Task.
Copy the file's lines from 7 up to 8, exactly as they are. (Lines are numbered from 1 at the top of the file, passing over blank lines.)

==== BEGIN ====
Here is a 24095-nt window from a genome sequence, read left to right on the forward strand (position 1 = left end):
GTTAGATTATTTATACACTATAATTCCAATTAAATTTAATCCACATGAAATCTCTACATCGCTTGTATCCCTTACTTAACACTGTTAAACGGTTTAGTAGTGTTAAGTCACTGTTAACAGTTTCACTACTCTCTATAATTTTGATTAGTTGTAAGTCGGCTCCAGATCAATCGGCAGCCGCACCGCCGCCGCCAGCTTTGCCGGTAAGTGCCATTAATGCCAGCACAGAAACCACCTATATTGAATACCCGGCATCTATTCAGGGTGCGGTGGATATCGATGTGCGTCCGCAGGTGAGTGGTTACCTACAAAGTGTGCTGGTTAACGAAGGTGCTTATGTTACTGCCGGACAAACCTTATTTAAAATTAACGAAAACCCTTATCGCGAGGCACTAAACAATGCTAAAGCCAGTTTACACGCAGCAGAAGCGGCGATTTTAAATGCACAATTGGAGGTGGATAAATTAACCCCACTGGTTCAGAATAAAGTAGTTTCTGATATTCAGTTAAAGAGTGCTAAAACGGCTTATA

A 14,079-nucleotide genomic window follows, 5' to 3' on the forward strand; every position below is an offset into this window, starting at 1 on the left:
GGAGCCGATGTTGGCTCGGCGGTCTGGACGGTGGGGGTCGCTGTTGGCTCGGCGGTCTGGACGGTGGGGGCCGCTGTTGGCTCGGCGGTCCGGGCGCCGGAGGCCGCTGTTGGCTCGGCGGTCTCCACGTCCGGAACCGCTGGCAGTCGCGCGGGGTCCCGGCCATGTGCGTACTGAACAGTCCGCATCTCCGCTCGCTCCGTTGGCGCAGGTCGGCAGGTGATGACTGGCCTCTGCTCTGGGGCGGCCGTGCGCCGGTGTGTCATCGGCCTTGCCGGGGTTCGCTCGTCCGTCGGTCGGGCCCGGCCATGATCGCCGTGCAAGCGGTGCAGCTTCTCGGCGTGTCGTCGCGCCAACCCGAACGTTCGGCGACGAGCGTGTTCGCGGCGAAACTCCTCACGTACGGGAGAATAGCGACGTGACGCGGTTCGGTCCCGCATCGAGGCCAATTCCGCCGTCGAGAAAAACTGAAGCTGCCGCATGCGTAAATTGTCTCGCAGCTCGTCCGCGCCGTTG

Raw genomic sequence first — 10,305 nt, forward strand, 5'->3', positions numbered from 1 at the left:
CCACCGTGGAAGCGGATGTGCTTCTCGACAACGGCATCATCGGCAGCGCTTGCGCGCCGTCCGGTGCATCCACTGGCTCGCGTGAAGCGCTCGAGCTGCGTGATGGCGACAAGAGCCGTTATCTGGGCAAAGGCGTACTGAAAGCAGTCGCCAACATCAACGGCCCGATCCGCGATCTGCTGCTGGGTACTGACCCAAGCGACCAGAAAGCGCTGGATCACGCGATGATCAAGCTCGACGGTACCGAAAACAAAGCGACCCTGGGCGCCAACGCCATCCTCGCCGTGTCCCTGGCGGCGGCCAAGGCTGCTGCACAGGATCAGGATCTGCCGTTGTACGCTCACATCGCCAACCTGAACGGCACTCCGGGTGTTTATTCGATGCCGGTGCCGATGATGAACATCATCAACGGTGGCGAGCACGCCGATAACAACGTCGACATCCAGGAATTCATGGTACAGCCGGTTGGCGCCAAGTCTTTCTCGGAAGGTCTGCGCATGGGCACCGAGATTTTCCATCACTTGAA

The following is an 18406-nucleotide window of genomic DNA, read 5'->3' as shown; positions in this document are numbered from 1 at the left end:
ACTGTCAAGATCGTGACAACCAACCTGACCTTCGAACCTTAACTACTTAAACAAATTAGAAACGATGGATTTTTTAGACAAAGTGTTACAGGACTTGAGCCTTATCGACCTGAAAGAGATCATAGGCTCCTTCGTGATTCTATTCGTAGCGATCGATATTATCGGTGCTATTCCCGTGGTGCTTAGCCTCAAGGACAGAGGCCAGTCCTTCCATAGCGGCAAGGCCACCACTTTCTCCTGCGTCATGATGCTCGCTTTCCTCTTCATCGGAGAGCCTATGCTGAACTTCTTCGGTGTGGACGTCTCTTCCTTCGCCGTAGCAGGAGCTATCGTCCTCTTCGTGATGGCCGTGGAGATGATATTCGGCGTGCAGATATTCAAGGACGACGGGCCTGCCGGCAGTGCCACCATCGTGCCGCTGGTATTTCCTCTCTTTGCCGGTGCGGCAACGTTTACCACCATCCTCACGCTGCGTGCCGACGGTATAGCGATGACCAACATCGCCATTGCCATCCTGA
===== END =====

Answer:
The following is an 18406-nucleotide window of genomic DNA, read 5'->3' as shown; positions in this document are numbered from 1 at the left end:
ACTGTCAAGATCGTGACAACCAACCTGACCTTCGAACCTTAACTACTTAAACAAATTAGAAACGATGGATTTTTTAGACAAAGTGTTACAGGACTTGAGCCTTATCGACCTGAAAGAGATCATAGGCTCCTTCGTGATTCTATTCGTAGCGATCGATATTATCGGTGCTATTCCCGTGGTGCTTAGCCTCAAGGACAGAGGCCAGTCCTTCCATAGCGGCAAGGCCACCACTTTCTCCTGCGTCATGATGCTCGCTTTCCTCTTCATCGGAGAGCCTATGCTGAACTTCTTCGGTGTGGACGTCTCTTCCTTCGCCGTAGCAGGAGCTATCGTCCTCTTCGTGATGGCCGTGGAGATGATATTCGGCGTGCAGATATTCAAGGACGACGGGCCTGCCGGCAGTGCCACCATCGTGCCGCTGGTATTTCCTCTCTTTGCCGGTGCGGCAACGTTTACCACCATCCTCACGCTGCGTGCCGACGGTATAGCGATGACCAACATCGCCATTGCCATCCTGA